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View Full Version : I don't want to shoot my hero in the shoulder



jallenecs
03-14-2014, 04:40 AM
I know enough about first aid to know that a bullet wound in the shoulder is waaaay more serious than they show on TV/movies. There are relatively large arteries there, the lungs, etc.

But I want my hero to be wounded in battle, in a fashion that resembles the way they treat a shoulder wound in the movies: significant but not immediately fatal blood loss, extreme pain, possible shock and brief (and possibly delayed) loss of consciousness, but still able to get up and flee the scene, be active at least for an hour or two after the injury. You know the routine.

So I thought shooting him in the hand. But that might not be bad enough. What is a good alternative? Upper arm? Lower arm? Lower leg? Just stick with the hand?

King Neptune
03-14-2014, 04:45 AM
A shot that doesn't hit a major blood vessel in any limb will have that kind of effect, especially if it misses bone. The old, "It's only a flesh wound," would be safest: a bullet through the calf or biceps or the outside of the thigh, or something like that.

jallenecs
03-14-2014, 04:51 AM
thanks!!!

Cathy C
03-14-2014, 04:53 AM
Is blood loss truly required? I ask because a torn rotator cuff (http://www.hss.edu/condition-list_rotator-cuff-injuries.asp) (tendon that holds the shoulder together) is excruciatingly painful and you would definitely lose use of the hand and arm. Shock is definitely possible and it would take surgery to correct, but out-patient and no healing wound issues.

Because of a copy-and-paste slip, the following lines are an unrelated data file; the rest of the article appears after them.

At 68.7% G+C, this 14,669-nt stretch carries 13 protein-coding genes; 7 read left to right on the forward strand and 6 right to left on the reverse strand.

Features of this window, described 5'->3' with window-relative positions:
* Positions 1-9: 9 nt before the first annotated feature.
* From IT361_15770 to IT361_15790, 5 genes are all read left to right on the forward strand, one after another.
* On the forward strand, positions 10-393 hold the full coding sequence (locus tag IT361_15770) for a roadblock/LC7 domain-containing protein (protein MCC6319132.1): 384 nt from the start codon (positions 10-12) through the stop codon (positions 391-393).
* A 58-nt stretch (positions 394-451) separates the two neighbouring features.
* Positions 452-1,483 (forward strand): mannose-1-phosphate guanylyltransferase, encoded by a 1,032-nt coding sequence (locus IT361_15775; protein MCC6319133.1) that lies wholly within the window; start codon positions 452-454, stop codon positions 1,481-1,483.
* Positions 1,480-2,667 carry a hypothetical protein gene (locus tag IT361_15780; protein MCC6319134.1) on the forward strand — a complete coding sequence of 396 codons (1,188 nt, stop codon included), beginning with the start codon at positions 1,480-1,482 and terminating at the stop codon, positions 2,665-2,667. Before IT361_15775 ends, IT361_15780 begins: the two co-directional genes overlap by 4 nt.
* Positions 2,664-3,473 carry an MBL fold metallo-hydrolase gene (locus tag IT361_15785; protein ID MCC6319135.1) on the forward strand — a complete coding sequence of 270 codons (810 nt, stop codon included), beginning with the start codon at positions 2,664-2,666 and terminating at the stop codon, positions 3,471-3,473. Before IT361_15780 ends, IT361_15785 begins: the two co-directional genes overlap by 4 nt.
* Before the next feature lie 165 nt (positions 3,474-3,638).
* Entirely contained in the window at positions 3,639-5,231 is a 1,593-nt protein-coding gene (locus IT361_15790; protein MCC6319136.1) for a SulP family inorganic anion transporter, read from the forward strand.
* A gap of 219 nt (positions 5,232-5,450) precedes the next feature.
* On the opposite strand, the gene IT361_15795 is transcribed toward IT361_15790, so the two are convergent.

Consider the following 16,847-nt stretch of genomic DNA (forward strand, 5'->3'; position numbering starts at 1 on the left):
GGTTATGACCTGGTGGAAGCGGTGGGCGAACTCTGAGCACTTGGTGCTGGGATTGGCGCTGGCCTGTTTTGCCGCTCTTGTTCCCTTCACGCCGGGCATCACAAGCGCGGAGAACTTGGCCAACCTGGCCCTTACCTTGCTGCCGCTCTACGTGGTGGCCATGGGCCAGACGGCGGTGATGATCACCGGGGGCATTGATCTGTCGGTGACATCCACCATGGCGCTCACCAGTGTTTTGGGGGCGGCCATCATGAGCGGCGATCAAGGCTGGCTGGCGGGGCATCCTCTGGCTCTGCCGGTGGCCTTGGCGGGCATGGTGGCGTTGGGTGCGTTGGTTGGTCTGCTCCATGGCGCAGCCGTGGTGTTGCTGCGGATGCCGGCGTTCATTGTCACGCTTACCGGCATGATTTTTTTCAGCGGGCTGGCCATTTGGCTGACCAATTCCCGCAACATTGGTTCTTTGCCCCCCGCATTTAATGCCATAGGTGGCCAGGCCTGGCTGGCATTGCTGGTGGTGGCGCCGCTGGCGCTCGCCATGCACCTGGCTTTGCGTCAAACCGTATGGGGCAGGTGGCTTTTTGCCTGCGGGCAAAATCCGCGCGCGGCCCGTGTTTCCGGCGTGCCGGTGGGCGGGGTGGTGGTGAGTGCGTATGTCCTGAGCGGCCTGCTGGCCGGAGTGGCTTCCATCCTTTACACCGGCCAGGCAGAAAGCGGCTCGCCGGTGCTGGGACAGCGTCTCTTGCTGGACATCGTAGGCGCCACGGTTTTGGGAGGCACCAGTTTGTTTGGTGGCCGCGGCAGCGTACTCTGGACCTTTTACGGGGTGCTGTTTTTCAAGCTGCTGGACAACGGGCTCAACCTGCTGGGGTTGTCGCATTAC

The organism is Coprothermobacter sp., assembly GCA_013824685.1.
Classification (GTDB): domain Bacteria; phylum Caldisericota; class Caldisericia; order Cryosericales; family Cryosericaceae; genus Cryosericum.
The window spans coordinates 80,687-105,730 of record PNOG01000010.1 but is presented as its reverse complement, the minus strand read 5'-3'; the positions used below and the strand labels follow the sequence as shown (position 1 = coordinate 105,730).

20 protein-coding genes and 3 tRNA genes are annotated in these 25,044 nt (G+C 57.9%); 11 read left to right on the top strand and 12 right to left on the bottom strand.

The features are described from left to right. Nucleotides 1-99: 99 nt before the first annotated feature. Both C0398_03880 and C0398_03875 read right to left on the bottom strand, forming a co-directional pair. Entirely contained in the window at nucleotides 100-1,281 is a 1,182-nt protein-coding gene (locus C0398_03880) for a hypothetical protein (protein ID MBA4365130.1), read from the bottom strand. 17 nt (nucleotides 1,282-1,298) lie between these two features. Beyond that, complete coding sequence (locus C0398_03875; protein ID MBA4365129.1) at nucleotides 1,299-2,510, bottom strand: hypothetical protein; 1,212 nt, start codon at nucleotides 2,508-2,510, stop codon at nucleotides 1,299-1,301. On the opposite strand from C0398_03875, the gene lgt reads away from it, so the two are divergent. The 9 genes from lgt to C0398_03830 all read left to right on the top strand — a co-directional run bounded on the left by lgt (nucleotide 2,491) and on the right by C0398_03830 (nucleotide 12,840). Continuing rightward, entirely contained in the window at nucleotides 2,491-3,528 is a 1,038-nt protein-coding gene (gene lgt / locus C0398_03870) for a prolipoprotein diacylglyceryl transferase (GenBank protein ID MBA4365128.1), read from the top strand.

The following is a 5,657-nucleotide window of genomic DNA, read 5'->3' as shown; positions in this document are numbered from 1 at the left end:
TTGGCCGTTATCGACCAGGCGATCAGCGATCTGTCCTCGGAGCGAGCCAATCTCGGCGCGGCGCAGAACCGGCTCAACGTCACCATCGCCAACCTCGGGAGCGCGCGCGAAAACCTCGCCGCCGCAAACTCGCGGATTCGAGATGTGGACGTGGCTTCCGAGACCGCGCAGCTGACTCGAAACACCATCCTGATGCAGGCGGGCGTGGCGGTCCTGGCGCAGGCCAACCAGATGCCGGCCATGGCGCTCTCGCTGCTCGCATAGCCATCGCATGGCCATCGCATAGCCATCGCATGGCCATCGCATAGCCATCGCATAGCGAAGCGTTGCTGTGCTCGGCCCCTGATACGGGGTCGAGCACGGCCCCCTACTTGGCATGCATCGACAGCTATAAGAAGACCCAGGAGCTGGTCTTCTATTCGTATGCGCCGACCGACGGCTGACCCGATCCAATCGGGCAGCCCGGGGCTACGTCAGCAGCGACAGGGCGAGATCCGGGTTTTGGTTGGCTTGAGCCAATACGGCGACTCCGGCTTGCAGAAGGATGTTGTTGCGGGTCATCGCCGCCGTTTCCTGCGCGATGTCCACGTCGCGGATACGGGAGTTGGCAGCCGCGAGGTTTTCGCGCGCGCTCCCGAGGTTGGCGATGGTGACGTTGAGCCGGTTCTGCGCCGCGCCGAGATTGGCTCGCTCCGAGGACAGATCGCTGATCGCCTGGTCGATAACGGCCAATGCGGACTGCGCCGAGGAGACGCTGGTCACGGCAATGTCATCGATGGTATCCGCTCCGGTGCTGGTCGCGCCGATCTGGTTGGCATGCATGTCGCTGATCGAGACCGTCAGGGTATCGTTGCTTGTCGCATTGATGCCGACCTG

Just a thought. :)

NeuroGlide
03-14-2014, 05:27 AM
So I thought shooting him in the hand. But that might not be bad enough. What is a good alternative? Upper arm? Lower arm? Lower leg? Just stick with the hand?

The hand is almost worse. Because of all the nerve endings (bad), there are lot are a lot of blood vessels (bad). There are also all the fine bones (bad). Less likely to kill you, more likely to cripple you.

What gun are you using? What range? What effect do you need? What era?

Without knowing more, my first thought would be a side shot to the jaw. Messy (facial wounds always bleed alot) but not fatal.

jallenecs
03-14-2014, 05:36 AM
The hand is almost worse. Because of all the nerve endings (bad), there are lot are a lot of blood vessels (bad). There are also all the fine bones (bad). Less likely to kill you, more likely to cripple you.

What gun are you using? What range? What effect do you need? What era?

Without knowing more, my first thought would be a side shot to the jaw. Messy (facial wounds always bleed alot) but not fatal.

1940 7.65 Luger. It's in 1940 France (rural area north of Paris), after the Battle of France and the capture of Dunkirk. Hero is fleeing a German attack. I need him to be injured enough that they have to abandon the refugee group that they've joined, hole up in a barn until he gets rested. Good opportunity for some character development stuff.

Not really sure about the range of the shot. Could be as little as ten to fifteen feet.

I originally thought the hand because it would have to be casted when he finally does get treatment. The cast would make for an interesting situation in the final battle about a week later in the story. (ie, would he use it to hit his opponent, that would hurt something awful, would his opponent use it against him, etc.) Broken bones would play into this, and the nerve damage (as a musician, I understand how delicate the hand is) would make for nice continuity between this story and any others that may follow.

NeuroGlide
03-14-2014, 06:06 AM
I originally thought the hand because it would have to be casted when he finally does get treatment. The cast would make for an interesting situation in the final battle about a week later in the story. (ie, would he use it to hit his opponent, that would hurt something awful, would his opponent use it against him, etc.) Broken bones would play into this, and the nerve damage (as a musician, I understand how delicate the hand is) would make for nice continuity between this story and any others that may follow.